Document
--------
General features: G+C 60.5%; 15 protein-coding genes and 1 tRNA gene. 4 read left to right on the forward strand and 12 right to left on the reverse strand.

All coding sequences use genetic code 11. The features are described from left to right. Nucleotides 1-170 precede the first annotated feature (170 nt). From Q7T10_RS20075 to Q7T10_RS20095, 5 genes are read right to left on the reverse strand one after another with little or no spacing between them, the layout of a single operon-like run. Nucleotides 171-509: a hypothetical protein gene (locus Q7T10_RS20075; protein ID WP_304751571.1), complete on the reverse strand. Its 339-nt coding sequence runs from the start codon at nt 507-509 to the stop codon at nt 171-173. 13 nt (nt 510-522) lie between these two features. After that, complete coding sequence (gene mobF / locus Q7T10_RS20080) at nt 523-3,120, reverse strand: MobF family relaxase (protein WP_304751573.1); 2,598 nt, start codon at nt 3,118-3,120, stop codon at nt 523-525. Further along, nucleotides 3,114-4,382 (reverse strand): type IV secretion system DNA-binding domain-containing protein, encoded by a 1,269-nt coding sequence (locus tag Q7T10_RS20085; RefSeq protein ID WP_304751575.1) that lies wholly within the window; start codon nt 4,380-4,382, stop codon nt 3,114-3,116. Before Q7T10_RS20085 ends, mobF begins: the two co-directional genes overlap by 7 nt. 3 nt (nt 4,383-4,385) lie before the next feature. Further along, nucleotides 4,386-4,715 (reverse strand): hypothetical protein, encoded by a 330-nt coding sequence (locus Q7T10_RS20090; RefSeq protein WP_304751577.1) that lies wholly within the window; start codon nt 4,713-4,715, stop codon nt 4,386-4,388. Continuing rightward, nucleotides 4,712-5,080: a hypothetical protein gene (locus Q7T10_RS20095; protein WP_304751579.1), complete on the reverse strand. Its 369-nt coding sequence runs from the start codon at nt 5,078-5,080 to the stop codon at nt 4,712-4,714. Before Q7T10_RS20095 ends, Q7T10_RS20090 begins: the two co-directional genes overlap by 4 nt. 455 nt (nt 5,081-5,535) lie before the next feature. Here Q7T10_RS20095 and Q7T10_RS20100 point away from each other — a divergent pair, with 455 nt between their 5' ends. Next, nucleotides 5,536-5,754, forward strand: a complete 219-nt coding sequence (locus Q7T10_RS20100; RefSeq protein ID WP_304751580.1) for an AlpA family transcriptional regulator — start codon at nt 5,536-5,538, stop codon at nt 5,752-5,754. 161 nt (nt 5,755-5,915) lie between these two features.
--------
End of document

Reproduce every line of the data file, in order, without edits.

General features: G+C 60.5%; 15 protein-coding genes and 1 tRNA gene. 4 read left to right on the forward strand and 12 right to left on the reverse strand.

All coding sequences use genetic code 11. The features are described from left to right. Nucleotides 1-170 precede the first annotated feature (170 nt). From Q7T10_RS20075 to Q7T10_RS20095, 5 genes are read right to left on the reverse strand one after another with little or no spacing between them, the layout of a single operon-like run. Nucleotides 171-509: a hypothetical protein gene (locus Q7T10_RS20075; protein ID WP_304751571.1), complete on the reverse strand. Its 339-nt coding sequence runs from the start codon at nt 507-509 to the stop codon at nt 171-173. 13 nt (nt 510-522) lie between these two features. After that, complete coding sequence (gene mobF / locus Q7T10_RS20080) at nt 523-3,120, reverse strand: MobF family relaxase (protein WP_304751573.1); 2,598 nt, start codon at nt 3,118-3,120, stop codon at nt 523-525. Further along, nucleotides 3,114-4,382 (reverse strand): type IV secretion system DNA-binding domain-containing protein, encoded by a 1,269-nt coding sequence (locus tag Q7T10_RS20085; RefSeq protein ID WP_304751575.1) that lies wholly within the window; start codon nt 4,380-4,382, stop codon nt 3,114-3,116. Before Q7T10_RS20085 ends, mobF begins: the two co-directional genes overlap by 7 nt. 3 nt (nt 4,383-4,385) lie before the next feature. Further along, nucleotides 4,386-4,715 (reverse strand): hypothetical protein, encoded by a 330-nt coding sequence (locus Q7T10_RS20090; RefSeq protein WP_304751577.1) that lies wholly within the window; start codon nt 4,713-4,715, stop codon nt 4,386-4,388. Continuing rightward, nucleotides 4,712-5,080: a hypothetical protein gene (locus Q7T10_RS20095; protein WP_304751579.1), complete on the reverse strand. Its 369-nt coding sequence runs from the start codon at nt 5,078-5,080 to the stop codon at nt 4,712-4,714. Before Q7T10_RS20095 ends, Q7T10_RS20090 begins: the two co-directional genes overlap by 4 nt. 455 nt (nt 5,081-5,535) lie before the next feature. Here Q7T10_RS20095 and Q7T10_RS20100 point away from each other — a divergent pair, with 455 nt between their 5' ends. Next, nucleotides 5,536-5,754, forward strand: a complete 219-nt coding sequence (locus Q7T10_RS20100; RefSeq protein ID WP_304751580.1) for an AlpA family transcriptional regulator — start codon at nt 5,536-5,538, stop codon at nt 5,752-5,754. 161 nt (nt 5,755-5,915) lie between these two features.